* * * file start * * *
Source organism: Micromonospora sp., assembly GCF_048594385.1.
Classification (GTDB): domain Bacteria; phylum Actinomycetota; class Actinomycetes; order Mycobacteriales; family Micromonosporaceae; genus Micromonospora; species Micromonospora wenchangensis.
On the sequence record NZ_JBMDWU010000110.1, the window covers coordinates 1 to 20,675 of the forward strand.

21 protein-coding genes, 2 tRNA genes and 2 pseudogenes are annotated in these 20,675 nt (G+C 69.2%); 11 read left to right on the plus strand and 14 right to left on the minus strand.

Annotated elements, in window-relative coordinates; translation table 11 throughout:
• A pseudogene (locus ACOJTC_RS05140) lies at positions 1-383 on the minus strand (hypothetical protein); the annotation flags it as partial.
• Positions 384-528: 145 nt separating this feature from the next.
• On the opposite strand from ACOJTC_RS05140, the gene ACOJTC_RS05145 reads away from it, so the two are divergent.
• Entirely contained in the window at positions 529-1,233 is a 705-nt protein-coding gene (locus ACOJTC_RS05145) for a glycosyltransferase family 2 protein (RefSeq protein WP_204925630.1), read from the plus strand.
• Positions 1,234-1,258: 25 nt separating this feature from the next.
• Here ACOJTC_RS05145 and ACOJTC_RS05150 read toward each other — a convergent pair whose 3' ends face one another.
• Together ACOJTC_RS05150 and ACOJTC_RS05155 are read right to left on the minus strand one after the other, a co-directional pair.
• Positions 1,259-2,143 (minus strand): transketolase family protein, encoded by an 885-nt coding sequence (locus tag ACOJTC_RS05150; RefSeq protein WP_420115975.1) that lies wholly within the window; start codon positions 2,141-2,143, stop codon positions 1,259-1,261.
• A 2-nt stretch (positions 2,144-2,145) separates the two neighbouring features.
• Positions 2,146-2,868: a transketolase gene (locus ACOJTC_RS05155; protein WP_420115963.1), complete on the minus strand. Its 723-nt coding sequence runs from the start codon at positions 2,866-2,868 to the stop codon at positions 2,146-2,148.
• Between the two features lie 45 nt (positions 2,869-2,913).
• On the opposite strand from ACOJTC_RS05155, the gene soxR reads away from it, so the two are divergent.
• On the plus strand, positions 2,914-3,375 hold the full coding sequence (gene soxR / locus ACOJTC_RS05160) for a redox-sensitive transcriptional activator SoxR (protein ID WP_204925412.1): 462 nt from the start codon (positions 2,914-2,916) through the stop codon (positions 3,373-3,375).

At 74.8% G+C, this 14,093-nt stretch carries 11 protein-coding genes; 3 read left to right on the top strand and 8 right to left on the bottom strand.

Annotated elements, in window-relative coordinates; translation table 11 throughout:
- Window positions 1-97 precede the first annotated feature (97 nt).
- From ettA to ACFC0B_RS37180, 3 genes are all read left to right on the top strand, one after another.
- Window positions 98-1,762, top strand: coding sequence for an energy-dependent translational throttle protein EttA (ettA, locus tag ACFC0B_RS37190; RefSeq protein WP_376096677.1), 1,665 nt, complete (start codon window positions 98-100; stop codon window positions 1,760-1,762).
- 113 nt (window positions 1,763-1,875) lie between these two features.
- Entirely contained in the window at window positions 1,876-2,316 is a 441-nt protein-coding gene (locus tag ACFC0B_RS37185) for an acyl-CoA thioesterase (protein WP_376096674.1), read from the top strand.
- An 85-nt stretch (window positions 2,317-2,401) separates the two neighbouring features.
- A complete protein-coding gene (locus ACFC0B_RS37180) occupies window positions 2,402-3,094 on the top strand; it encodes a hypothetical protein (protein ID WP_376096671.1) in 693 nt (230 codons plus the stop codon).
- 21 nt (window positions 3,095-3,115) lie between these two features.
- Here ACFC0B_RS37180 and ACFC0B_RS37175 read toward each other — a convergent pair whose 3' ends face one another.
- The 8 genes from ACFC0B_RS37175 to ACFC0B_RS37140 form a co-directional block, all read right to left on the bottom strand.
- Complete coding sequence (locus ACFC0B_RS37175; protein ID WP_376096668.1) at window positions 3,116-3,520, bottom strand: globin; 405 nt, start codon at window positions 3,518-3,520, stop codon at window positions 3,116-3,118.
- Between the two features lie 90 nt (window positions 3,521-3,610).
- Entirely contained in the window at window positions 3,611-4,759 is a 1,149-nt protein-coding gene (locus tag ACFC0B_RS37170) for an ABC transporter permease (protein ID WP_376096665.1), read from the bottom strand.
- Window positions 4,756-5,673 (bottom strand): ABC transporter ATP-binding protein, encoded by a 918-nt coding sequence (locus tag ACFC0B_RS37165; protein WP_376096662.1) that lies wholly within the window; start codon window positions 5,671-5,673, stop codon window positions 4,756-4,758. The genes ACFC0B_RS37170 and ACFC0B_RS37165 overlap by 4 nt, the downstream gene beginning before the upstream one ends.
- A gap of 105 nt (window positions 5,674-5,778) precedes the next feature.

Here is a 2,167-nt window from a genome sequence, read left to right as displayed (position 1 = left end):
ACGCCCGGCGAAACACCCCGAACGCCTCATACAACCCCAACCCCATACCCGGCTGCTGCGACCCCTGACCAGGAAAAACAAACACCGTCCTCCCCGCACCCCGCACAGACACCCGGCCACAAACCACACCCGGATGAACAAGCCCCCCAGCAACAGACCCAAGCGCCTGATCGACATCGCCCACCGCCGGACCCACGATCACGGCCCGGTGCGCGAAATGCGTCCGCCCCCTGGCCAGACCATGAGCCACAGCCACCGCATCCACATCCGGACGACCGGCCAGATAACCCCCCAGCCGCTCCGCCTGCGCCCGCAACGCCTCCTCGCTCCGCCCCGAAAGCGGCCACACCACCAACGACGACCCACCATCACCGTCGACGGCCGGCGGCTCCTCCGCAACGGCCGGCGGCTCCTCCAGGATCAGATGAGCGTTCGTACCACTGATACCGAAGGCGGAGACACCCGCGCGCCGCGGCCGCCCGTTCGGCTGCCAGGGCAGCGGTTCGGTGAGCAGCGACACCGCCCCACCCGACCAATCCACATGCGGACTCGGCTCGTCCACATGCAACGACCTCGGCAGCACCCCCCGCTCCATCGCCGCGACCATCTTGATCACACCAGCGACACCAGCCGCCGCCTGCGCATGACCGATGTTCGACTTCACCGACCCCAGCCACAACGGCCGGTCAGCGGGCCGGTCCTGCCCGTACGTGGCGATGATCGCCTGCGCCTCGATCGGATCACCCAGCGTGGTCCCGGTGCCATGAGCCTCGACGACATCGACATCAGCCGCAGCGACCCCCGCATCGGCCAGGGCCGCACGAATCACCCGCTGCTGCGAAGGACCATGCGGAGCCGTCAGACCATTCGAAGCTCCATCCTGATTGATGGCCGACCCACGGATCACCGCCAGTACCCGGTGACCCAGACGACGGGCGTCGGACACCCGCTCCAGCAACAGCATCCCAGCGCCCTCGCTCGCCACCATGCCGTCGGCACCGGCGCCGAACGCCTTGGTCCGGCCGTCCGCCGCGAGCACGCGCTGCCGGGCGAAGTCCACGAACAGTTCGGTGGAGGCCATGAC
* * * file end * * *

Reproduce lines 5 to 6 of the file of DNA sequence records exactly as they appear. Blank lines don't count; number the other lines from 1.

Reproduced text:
Annotated elements, in window-relative coordinates; translation table 11 throughout:
• A pseudogene (locus ACOJTC_RS05140) lies at positions 1-383 on the minus strand (hypothetical protein); the annotation flags it as partial.